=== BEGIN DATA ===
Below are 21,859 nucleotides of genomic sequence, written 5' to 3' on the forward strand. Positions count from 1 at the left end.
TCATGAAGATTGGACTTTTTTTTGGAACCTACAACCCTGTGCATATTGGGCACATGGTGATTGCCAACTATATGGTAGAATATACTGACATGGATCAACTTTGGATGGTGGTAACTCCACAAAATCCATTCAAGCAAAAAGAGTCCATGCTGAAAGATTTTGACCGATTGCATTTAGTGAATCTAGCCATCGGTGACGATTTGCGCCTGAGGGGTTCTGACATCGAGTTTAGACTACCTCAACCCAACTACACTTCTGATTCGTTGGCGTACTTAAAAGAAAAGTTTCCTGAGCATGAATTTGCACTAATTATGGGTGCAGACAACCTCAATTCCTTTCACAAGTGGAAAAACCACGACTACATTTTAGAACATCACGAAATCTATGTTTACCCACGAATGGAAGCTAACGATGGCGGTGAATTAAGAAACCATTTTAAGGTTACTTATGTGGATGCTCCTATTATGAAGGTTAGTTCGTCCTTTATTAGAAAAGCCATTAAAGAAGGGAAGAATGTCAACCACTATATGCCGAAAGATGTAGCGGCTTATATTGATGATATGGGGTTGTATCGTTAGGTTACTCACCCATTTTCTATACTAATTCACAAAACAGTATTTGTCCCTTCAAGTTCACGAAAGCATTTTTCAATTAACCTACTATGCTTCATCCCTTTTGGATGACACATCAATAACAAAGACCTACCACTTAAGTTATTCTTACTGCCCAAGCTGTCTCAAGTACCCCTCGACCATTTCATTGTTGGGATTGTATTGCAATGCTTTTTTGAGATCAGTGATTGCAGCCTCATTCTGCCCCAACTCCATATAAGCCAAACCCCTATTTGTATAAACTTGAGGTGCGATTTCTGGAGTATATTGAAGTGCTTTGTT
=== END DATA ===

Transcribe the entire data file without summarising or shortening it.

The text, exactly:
Below are 21,859 nucleotides of genomic sequence, written 5' to 3' on the forward strand. Positions count from 1 at the left end.
TCATGAAGATTGGACTTTTTTTTGGAACCTACAACCCTGTGCATATTGGGCACATGGTGATTGCCAACTATATGGTAGAATATACTGACATGGATCAACTTTGGATGGTGGTAACTCCACAAAATCCATTCAAGCAAAAAGAGTCCATGCTGAAAGATTTTGACCGATTGCATTTAGTGAATCTAGCCATCGGTGACGATTTGCGCCTGAGGGGTTCTGACATCGAGTTTAGACTACCTCAACCCAACTACACTTCTGATTCGTTGGCGTACTTAAAAGAAAAGTTTCCTGAGCATGAATTTGCACTAATTATGGGTGCAGACAACCTCAATTCCTTTCACAAGTGGAAAAACCACGACTACATTTTAGAACATCACGAAATCTATGTTTACCCACGAATGGAAGCTAACGATGGCGGTGAATTAAGAAACCATTTTAAGGTTACTTATGTGGATGCTCCTATTATGAAGGTTAGTTCGTCCTTTATTAGAAAAGCCATTAAAGAAGGGAAGAATGTCAACCACTATATGCCGAAAGATGTAGCGGCTTATATTGATGATATGGGGTTGTATCGTTAGGTTACTCACCCATTTTCTATACTAATTCACAAAACAGTATTTGTCCCTTCAAGTTCACGAAAGCATTTTTCAATTAACCTACTATGCTTCATCCCTTTTGGATGACACATCAATAACAAAGACCTACCACTTAAGTTATTCTTACTGCCCAAGCTGTCTCAAGTACCCCTCGACCATTTCATTGTTGGGATTGTATTGCAATGCTTTTTTGAGATCAGTGATTGCAGCCTCATTCTGCCCCAACTCCATATAAGCCAAACCCCTATTTGTATAAACTTGAGGTGCGATTTCTGGAGTATATTGAAGTGCTTTGTT